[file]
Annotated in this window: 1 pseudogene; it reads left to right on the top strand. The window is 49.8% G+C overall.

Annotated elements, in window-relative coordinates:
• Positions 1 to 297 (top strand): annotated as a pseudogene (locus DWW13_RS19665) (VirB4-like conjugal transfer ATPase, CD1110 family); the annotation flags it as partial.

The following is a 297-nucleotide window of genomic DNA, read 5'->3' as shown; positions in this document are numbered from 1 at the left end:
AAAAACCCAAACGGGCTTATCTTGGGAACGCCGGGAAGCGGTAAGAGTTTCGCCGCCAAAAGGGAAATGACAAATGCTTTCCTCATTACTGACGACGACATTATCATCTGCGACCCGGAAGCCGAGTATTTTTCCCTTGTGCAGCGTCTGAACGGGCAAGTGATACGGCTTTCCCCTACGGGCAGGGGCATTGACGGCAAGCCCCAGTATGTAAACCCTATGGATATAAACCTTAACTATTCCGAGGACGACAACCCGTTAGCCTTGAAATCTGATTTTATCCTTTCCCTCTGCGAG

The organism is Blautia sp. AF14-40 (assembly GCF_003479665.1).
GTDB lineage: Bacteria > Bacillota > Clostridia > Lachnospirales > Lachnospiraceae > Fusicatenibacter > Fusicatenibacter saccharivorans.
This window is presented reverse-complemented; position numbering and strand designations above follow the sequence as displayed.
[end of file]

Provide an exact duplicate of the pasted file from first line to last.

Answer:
Annotated in this window: 1 pseudogene; it reads left to right on the top strand. The window is 49.8% G+C overall.

Annotated elements, in window-relative coordinates:
• Positions 1 to 297 (top strand): annotated as a pseudogene (locus DWW13_RS19665) (VirB4-like conjugal transfer ATPase, CD1110 family); the annotation flags it as partial.

The following is a 297-nucleotide window of genomic DNA, read 5'->3' as shown; positions in this document are numbered from 1 at the left end:
AAAAACCCAAACGGGCTTATCTTGGGAACGCCGGGAAGCGGTAAGAGTTTCGCCGCCAAAAGGGAAATGACAAATGCTTTCCTCATTACTGACGACGACATTATCATCTGCGACCCGGAAGCCGAGTATTTTTCCCTTGTGCAGCGTCTGAACGGGCAAGTGATACGGCTTTCCCCTACGGGCAGGGGCATTGACGGCAAGCCCCAGTATGTAAACCCTATGGATATAAACCTTAACTATTCCGAGGACGACAACCCGTTAGCCTTGAAATCTGATTTTATCCTTTCCCTCTGCGAG

The organism is Blautia sp. AF14-40 (assembly GCF_003479665.1).
GTDB lineage: Bacteria > Bacillota > Clostridia > Lachnospirales > Lachnospiraceae > Fusicatenibacter > Fusicatenibacter saccharivorans.
This window is presented reverse-complemented; position numbering and strand designations above follow the sequence as displayed.